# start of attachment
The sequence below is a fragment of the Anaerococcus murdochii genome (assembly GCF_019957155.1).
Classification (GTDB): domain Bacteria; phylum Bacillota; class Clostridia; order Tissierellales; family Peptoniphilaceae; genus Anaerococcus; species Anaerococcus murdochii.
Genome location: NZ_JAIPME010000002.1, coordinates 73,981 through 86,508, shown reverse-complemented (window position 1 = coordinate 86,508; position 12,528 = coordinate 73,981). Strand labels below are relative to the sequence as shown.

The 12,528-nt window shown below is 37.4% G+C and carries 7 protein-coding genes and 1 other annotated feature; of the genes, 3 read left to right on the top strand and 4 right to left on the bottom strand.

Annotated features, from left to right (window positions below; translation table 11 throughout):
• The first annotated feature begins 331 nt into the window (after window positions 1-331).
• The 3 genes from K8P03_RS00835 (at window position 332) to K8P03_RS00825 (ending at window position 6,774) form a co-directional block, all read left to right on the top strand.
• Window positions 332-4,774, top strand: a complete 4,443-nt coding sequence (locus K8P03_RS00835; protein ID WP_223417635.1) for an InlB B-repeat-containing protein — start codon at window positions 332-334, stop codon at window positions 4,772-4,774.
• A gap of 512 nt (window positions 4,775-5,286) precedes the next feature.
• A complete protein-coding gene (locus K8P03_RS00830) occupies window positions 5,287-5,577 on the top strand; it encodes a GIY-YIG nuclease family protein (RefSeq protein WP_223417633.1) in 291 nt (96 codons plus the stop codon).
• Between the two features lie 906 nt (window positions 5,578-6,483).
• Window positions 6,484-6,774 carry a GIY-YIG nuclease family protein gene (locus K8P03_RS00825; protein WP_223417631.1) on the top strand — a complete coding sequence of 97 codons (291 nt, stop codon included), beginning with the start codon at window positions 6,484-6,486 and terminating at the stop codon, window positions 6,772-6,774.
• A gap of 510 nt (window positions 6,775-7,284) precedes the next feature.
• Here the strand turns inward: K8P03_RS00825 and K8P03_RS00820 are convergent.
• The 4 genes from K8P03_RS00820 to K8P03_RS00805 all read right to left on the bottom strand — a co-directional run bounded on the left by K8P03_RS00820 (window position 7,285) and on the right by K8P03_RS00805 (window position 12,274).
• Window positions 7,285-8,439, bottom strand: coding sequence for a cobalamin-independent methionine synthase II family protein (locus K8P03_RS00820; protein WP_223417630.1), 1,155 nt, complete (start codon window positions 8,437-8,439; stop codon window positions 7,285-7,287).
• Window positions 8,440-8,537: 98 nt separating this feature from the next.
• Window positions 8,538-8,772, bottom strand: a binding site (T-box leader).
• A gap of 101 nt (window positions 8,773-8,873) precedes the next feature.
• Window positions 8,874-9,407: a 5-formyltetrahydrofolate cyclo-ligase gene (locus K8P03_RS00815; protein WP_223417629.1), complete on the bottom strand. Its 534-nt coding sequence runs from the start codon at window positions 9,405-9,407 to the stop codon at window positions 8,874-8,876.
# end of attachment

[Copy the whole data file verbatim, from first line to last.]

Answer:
The sequence below is a fragment of the Anaerococcus murdochii genome (assembly GCF_019957155.1).
Classification (GTDB): domain Bacteria; phylum Bacillota; class Clostridia; order Tissierellales; family Peptoniphilaceae; genus Anaerococcus; species Anaerococcus murdochii.
Genome location: NZ_JAIPME010000002.1, coordinates 73,981 through 86,508, shown reverse-complemented (window position 1 = coordinate 86,508; position 12,528 = coordinate 73,981). Strand labels below are relative to the sequence as shown.

The 12,528-nt window shown below is 37.4% G+C and carries 7 protein-coding genes and 1 other annotated feature; of the genes, 3 read left to right on the top strand and 4 right to left on the bottom strand.

Annotated features, from left to right (window positions below; translation table 11 throughout):
• The first annotated feature begins 331 nt into the window (after window positions 1-331).
• The 3 genes from K8P03_RS00835 (at window position 332) to K8P03_RS00825 (ending at window position 6,774) form a co-directional block, all read left to right on the top strand.
• Window positions 332-4,774, top strand: a complete 4,443-nt coding sequence (locus K8P03_RS00835; protein ID WP_223417635.1) for an InlB B-repeat-containing protein — start codon at window positions 332-334, stop codon at window positions 4,772-4,774.
• A gap of 512 nt (window positions 4,775-5,286) precedes the next feature.
• A complete protein-coding gene (locus K8P03_RS00830) occupies window positions 5,287-5,577 on the top strand; it encodes a GIY-YIG nuclease family protein (RefSeq protein WP_223417633.1) in 291 nt (96 codons plus the stop codon).
• Between the two features lie 906 nt (window positions 5,578-6,483).
• Window positions 6,484-6,774 carry a GIY-YIG nuclease family protein gene (locus K8P03_RS00825; protein WP_223417631.1) on the top strand — a complete coding sequence of 97 codons (291 nt, stop codon included), beginning with the start codon at window positions 6,484-6,486 and terminating at the stop codon, window positions 6,772-6,774.
• A gap of 510 nt (window positions 6,775-7,284) precedes the next feature.
• Here the strand turns inward: K8P03_RS00825 and K8P03_RS00820 are convergent.
• The 4 genes from K8P03_RS00820 to K8P03_RS00805 all read right to left on the bottom strand — a co-directional run bounded on the left by K8P03_RS00820 (window position 7,285) and on the right by K8P03_RS00805 (window position 12,274).
• Window positions 7,285-8,439, bottom strand: coding sequence for a cobalamin-independent methionine synthase II family protein (locus K8P03_RS00820; protein WP_223417630.1), 1,155 nt, complete (start codon window positions 8,437-8,439; stop codon window positions 7,285-7,287).
• Window positions 8,440-8,537: 98 nt separating this feature from the next.
• Window positions 8,538-8,772, bottom strand: a binding site (T-box leader).
• A gap of 101 nt (window positions 8,773-8,873) precedes the next feature.
• Window positions 8,874-9,407: a 5-formyltetrahydrofolate cyclo-ligase gene (locus K8P03_RS00815; protein WP_223417629.1), complete on the bottom strand. Its 534-nt coding sequence runs from the start codon at window positions 9,405-9,407 to the stop codon at window positions 8,874-8,876.